Drill collars are used in the drilling process to place weight on the drill bit for better control and penetration. Drill collars are typically located directly above the drill bit and are typically manufactured from a solid steel bar to provide necessary weight. So-called "heavy weight drill pipe" or "HWDP" is a thick-walled, preferably seamless tubular product that is less rigid than a drill collar, but more rigid than standard drill pipe. Those of ordinary skill in the art will appreciate that heavy weight drill pipe can be provided in a drill string to provide a gradual transition zone between the heavier drill collar and the lighter drill pipe. It is generally recognized by those of ordinary skill in the art that when heavy weight drill pipe is not used, the drill pipe near the top of the drill collars may be unduly susceptible to fatigue damage and possible failure. Further details regarding the use and characteristics of heavy weight drill pipe are set forth in U.S. Patent No. 6,012,744 to Wilson et al., entitled "Heavy Weight Drill Pipe," which reference is hereby incorporated by reference herein in its entirety.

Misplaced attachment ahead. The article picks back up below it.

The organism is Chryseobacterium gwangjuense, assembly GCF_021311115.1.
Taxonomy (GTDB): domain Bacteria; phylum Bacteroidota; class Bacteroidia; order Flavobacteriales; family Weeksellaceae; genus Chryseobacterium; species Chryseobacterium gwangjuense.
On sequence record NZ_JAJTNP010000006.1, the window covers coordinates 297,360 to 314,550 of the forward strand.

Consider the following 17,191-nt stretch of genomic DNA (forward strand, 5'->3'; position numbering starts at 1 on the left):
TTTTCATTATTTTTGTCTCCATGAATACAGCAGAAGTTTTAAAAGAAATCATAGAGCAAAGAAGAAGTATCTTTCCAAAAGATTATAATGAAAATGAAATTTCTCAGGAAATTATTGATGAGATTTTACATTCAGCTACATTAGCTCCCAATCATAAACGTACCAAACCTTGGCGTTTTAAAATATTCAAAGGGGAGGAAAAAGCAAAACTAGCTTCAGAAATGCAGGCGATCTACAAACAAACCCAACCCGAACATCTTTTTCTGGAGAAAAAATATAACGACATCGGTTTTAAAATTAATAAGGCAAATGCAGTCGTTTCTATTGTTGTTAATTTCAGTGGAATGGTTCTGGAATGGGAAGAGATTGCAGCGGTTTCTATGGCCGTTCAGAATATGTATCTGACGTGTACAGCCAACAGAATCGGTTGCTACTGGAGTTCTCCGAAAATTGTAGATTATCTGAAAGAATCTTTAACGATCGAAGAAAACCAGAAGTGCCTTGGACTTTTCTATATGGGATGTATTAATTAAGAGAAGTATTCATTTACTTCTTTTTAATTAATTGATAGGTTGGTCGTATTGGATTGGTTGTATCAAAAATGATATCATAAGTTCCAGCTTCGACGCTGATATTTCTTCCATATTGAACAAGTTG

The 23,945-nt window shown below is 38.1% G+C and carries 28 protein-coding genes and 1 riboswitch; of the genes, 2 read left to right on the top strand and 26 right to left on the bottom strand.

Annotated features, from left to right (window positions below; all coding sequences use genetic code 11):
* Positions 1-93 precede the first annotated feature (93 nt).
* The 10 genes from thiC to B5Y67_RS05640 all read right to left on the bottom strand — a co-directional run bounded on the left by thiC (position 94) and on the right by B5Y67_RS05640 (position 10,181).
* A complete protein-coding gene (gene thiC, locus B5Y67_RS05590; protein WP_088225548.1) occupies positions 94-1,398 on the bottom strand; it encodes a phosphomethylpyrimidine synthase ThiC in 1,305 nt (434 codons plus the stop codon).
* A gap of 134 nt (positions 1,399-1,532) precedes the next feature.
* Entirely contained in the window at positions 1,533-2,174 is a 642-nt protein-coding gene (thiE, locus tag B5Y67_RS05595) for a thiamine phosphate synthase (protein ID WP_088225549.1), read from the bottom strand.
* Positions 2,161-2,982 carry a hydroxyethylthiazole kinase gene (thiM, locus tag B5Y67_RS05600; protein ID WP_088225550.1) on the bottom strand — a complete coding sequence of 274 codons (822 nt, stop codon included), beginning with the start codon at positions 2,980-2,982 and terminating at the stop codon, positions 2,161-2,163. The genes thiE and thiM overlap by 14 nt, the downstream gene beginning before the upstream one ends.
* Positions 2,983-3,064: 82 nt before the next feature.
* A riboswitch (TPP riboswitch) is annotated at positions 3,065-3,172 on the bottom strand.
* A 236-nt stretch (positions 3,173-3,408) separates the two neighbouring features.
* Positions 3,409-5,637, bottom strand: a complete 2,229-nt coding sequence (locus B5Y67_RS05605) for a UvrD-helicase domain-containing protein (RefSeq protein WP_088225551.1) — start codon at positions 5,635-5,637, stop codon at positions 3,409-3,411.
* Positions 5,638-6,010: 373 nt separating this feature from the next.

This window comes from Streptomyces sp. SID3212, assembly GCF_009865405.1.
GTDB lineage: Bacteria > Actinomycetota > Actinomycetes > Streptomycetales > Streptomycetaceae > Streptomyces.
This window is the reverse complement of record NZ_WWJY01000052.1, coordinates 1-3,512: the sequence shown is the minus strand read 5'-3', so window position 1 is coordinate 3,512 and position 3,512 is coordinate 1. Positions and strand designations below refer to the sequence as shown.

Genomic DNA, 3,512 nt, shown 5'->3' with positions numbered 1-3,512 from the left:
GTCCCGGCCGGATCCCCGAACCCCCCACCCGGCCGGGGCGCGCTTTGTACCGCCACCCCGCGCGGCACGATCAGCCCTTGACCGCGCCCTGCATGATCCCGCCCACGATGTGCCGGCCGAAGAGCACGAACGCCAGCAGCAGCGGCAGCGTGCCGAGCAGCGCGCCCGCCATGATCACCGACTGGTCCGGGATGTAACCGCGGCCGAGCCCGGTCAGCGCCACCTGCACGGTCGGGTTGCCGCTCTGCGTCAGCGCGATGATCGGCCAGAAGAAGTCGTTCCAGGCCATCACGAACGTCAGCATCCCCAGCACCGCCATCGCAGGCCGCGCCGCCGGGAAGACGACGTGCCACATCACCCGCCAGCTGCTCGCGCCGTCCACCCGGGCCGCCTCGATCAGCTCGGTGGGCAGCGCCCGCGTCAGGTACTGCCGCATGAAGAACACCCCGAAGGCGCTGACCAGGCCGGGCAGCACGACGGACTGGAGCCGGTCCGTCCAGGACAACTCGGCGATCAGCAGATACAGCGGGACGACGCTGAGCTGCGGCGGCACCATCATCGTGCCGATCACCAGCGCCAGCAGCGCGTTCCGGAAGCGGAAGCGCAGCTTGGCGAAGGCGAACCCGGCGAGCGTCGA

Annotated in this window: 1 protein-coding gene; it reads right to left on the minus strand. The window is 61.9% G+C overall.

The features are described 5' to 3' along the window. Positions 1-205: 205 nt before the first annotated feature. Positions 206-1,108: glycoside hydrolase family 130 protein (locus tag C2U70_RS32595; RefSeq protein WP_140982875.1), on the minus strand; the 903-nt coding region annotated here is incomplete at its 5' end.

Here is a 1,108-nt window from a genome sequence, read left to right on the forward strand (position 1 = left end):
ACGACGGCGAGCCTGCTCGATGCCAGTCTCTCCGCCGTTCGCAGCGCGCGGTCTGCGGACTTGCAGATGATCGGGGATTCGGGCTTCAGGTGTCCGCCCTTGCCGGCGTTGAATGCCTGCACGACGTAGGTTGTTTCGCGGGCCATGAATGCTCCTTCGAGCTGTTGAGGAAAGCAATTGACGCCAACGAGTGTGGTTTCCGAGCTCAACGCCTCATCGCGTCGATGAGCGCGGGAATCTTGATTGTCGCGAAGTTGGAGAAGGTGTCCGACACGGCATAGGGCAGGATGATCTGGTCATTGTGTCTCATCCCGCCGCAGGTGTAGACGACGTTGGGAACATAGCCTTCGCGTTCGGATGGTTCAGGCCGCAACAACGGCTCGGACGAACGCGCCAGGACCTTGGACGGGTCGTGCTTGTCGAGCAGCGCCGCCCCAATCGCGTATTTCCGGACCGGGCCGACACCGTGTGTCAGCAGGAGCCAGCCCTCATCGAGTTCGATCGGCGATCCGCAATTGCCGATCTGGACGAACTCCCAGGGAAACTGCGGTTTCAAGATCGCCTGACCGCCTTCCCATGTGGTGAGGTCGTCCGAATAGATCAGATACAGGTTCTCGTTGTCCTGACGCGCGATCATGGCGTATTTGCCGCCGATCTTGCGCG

Among the known considerations in the construction of a drill string is to ensure that it is constructed in a manner which results in it remaining intact, functional, and free from leaks during operation. Pump rates, pressure losses, annular velocities, and flow regimes must accommodate all drilling requirements, while staying within pressure and flow rate limitations imposed by the hole, the rig pumps, and surface equipment. The components in the drill string must enable steering the bit in the desired trajectory, and must accomplish the monitoring and measurements required for the hole interval being drilled. Finally, the drill string should be configured to accomplish operating needs with the lowest possibility of becoming stuck, and to possess the best chance of recovery, should it become stuck. Those of ordinary skill in the art will appreciate that a drill string design that meets all needs for structural soundness must also take the likely failure mechanisms into account. There are three failure mechanisms that are generally regarded as accounting for a majority all structural failures: overload, fatigue, and sulfide stress cracking ("SSC").
Overload refers to situations in which a component in the drill string is subjected to loads that exceed its rated capacity.